The lock icon on Google Chrome is going away

Google Chrome is probably the most popular browser in the world today, though there are better choices for privacy, but I digress. Google Chrome rose to prominence back in the days Microsoft’s Internet Explorer and other browsers were becoming difficult to use. The new browser offered better speeds and a better user experience than its competition.

One of the features Google Chrome introduced was the lock icon at the top left of the address bar. This lock icon was a way to show users that the website they were visiting had a valid SSL license and was encrypted. It was a way to distinguish if a website was using HTTP or HTTPS (no lock vs. lock).

But now, Google feels the lock icon has outlived its usefulness and could even mislead users into thinking a website is 100% secure. The problem is, anyone can get an SSL certificate for any website, but that doesn’t mean they can’t insert malicious code into that website and make it a threat to you.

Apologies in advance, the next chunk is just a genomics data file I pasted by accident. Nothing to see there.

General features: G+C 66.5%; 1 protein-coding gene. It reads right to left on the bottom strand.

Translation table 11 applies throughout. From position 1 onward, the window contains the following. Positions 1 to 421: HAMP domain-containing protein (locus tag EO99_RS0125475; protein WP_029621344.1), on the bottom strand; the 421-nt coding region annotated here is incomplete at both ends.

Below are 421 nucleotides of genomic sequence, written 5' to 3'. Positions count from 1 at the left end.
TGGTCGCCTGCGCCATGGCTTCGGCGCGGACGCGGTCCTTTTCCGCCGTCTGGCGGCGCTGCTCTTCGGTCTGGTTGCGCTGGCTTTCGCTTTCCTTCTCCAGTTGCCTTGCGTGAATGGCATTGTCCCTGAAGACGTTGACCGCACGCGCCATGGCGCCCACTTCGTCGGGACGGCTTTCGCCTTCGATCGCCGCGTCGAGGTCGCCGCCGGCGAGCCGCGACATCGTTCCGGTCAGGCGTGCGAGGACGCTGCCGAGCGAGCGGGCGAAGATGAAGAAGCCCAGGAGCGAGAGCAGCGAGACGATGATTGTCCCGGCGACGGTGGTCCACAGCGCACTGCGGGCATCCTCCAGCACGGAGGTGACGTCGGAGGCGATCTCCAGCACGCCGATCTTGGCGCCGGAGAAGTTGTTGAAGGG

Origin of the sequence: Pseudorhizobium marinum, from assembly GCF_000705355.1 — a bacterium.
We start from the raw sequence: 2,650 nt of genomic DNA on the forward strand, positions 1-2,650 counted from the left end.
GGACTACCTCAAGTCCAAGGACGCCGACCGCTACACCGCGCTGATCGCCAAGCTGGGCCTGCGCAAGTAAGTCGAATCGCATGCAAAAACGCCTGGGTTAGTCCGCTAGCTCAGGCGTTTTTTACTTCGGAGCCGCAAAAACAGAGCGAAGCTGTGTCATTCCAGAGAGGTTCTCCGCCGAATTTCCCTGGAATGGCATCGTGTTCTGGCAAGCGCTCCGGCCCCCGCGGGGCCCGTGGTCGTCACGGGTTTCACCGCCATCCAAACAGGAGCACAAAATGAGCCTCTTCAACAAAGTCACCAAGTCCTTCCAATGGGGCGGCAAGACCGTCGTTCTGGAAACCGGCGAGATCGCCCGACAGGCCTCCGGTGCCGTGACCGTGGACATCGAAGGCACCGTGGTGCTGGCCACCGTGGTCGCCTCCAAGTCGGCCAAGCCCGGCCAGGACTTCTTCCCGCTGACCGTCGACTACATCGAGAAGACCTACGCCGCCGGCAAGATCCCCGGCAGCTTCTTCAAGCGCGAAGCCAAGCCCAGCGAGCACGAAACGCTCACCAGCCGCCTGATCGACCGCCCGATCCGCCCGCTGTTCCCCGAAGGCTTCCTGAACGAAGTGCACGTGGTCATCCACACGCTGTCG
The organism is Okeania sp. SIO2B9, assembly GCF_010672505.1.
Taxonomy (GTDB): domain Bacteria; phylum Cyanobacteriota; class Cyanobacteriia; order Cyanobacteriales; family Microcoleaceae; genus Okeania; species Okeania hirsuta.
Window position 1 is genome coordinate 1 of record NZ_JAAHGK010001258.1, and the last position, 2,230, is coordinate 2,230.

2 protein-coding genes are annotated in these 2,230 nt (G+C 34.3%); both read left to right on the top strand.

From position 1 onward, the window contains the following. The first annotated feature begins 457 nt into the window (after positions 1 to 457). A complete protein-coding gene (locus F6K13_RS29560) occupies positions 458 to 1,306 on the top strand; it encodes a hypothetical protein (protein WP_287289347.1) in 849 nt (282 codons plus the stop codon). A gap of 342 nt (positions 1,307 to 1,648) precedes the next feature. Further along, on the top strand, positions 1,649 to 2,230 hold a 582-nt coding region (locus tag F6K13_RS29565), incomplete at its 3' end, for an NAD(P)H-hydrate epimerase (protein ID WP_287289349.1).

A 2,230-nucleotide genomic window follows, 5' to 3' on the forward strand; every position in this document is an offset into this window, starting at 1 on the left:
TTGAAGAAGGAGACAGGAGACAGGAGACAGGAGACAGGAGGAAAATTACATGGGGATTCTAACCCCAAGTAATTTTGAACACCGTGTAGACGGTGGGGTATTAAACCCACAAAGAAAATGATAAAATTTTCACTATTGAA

HTTPS only prevents the website traffic from being transmitted in plain text, which is helpful for those who are trying to eavesdrop on your traffic. But malicious phishing websites can still put all sorts of nasty things on a page they built and secured with HTTPS.

PCMag pulled a quote from Google saying; “This misunderstanding is not harmless—nearly all phishing sites use HTTPS, and therefore also display the lock icon,” the company wrote in a blog post on Tuesday. “Misunderstandings are so pervasive that many organizations, including the FBI, publish explicit guidance that the lock icon is not an indicator of website safety.”

Google was a big pusher of HTTPS, as most websites back then were not using it. While HTTPS is a good thing, it’s not assurance that the websites you are visiting are safe. Therefore, Google will be removing the lock icon from Google Chrome in September of this year.